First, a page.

Missing Figures in Indian Country

| Mon Nov. 22, 2010 7:00 AM EST

Native American crime statistics are notoriously scattered or simply non-existent, so luckily for me, Mac McClelland, a former fact-checker, neatly annotated her investigative steps behind this issue's "A Fistful of Dollars." The stirring piece highlights Indian Country's fragmented justice system and the services offered by a Pawnee man, who is routinely hired to avenge crimes that have gone unpunished. Melissa Tatum, research law professor and associate director of the University of Arizona Indigenous Peoples Law & Policy Program, explained to me that many available stats are based on national surveys, which fail to carve out the realities of the Indian demographics.

Currently, tribes have little penalizing authority, and most crimes just go unpunished. And though Tatum confirms the federal government's efforts to make culturally sensitive legislation (as seen in the recently penned Tribal Law and Order Act (TLOA) [PDF], she foresees a problem in trying to make a one-size-fits-all policy for Indian nations. She explains that tribes vary in geography, history and culture, and therefore, crime problems. To complicate matters, she says there are varying degrees of cultural retention among tribes which affects their justice systems similarly.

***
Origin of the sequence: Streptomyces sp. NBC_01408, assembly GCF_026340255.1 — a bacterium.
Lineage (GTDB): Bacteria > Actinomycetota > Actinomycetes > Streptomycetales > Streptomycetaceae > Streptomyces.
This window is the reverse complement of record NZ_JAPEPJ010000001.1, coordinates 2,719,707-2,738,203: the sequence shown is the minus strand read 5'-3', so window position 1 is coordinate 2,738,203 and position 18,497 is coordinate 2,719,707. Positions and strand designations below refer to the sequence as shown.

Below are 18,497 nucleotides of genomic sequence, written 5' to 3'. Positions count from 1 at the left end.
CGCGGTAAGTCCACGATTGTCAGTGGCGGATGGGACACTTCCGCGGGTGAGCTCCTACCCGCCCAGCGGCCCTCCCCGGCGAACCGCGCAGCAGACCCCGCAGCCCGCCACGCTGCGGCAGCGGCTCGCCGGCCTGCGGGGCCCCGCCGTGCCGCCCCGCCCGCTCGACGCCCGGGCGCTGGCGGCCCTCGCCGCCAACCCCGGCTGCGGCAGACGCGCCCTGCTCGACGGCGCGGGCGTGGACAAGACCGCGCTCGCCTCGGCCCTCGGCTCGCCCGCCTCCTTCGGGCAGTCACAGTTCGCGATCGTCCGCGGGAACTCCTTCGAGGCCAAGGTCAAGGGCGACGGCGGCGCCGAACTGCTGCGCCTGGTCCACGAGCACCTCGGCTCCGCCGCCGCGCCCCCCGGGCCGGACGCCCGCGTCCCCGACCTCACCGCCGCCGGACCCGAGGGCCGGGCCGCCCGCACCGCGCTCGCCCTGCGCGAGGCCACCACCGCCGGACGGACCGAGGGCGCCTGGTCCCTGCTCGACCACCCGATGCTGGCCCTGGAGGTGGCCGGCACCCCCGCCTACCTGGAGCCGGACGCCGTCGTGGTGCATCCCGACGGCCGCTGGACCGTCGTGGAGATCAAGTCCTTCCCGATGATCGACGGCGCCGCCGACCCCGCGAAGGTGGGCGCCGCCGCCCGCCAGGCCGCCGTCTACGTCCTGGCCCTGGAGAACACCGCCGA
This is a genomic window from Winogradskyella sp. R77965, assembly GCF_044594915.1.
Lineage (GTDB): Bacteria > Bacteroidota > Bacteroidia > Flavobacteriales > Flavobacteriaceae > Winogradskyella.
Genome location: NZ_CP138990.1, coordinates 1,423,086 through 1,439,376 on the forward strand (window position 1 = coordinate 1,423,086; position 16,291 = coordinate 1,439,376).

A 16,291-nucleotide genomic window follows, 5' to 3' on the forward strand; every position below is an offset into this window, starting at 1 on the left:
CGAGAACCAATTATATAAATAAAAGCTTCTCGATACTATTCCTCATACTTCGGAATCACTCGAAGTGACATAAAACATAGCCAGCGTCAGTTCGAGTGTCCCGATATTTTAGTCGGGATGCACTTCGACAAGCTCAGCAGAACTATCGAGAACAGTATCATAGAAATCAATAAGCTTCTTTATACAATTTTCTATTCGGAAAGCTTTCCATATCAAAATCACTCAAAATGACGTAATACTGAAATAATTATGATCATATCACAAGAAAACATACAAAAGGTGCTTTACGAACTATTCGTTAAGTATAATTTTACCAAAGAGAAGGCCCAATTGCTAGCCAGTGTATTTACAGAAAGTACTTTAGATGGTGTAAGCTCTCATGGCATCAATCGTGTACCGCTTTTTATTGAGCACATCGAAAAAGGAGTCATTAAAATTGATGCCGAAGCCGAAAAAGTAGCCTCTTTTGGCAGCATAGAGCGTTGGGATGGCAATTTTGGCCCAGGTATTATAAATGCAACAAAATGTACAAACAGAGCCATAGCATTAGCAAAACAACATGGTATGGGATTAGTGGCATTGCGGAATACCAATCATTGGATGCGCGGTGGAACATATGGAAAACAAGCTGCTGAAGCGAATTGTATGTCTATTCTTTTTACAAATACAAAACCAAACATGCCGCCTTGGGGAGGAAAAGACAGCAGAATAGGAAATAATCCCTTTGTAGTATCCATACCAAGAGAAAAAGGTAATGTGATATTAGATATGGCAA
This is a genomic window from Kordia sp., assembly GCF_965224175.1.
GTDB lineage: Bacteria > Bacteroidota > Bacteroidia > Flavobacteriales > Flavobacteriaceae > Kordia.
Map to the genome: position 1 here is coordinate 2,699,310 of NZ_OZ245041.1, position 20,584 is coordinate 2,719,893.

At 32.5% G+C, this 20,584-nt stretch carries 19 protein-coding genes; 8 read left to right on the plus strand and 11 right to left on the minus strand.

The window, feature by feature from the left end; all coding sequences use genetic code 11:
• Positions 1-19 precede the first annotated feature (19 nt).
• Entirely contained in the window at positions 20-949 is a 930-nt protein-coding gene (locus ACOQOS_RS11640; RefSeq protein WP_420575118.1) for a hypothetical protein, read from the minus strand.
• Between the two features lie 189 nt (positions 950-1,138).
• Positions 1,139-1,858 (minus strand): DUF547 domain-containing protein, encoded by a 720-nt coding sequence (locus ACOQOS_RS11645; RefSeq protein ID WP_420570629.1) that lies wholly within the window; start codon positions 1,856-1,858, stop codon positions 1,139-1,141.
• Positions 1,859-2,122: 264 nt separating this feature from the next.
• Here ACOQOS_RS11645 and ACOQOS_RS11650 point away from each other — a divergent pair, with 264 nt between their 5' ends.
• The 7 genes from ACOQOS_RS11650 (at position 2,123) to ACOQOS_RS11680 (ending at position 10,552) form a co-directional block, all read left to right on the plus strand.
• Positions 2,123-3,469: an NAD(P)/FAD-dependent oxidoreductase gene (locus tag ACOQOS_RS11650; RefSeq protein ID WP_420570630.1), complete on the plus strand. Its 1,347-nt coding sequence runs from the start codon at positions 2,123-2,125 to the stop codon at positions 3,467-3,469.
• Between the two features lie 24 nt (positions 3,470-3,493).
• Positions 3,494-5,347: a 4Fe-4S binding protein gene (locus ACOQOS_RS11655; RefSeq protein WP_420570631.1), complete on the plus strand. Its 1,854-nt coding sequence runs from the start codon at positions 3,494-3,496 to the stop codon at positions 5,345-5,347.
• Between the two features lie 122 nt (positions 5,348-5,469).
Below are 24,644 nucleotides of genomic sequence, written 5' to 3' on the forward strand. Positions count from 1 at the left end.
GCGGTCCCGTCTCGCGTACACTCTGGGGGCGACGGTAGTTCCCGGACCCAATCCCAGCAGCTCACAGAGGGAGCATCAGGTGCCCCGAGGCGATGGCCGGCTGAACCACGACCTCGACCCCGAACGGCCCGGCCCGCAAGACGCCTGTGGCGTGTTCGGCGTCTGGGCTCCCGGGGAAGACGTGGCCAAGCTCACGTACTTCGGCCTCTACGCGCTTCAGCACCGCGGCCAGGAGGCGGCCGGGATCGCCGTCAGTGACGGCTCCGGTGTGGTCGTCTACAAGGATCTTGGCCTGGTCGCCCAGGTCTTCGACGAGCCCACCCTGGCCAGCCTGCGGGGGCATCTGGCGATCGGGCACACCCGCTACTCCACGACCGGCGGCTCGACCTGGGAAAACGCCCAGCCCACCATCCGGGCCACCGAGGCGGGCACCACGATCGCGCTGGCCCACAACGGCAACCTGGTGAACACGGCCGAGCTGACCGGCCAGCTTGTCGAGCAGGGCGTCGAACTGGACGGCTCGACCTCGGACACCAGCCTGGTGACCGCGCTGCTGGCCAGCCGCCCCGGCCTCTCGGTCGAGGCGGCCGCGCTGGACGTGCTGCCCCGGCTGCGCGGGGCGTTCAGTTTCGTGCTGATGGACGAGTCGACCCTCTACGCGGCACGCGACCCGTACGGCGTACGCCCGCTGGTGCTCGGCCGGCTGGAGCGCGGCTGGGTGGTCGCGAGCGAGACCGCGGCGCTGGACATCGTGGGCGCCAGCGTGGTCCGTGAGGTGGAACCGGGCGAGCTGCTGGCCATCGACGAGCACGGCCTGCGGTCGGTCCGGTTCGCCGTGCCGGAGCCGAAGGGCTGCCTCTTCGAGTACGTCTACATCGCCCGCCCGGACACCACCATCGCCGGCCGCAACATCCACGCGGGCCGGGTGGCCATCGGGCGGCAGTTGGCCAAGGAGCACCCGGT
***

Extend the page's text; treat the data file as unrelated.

"The federal government needs to look to each tribe and each geographic area [and let them] decide for themselves what is appropriate," Tatum explains. "It's listening to each tribe and each culture about what would work for them. And realizing that there's not going to be an ability to find one nationwide solution, but there's going to have to [be] flexibility." Tatum believes the TLOA has potential to fill some of the data gaps and could work to prove Indians' competence to maintain law and order in their own communities, because it seeks to standardize crime-gathering in Indian Country, and encourages data-sharing within the tangled maze of bureaucracies that oversee tribal lands [pdf]. So, if nothing else, at least it could create some reliable data set so tribal, and federal, authorities know what they're dealing with.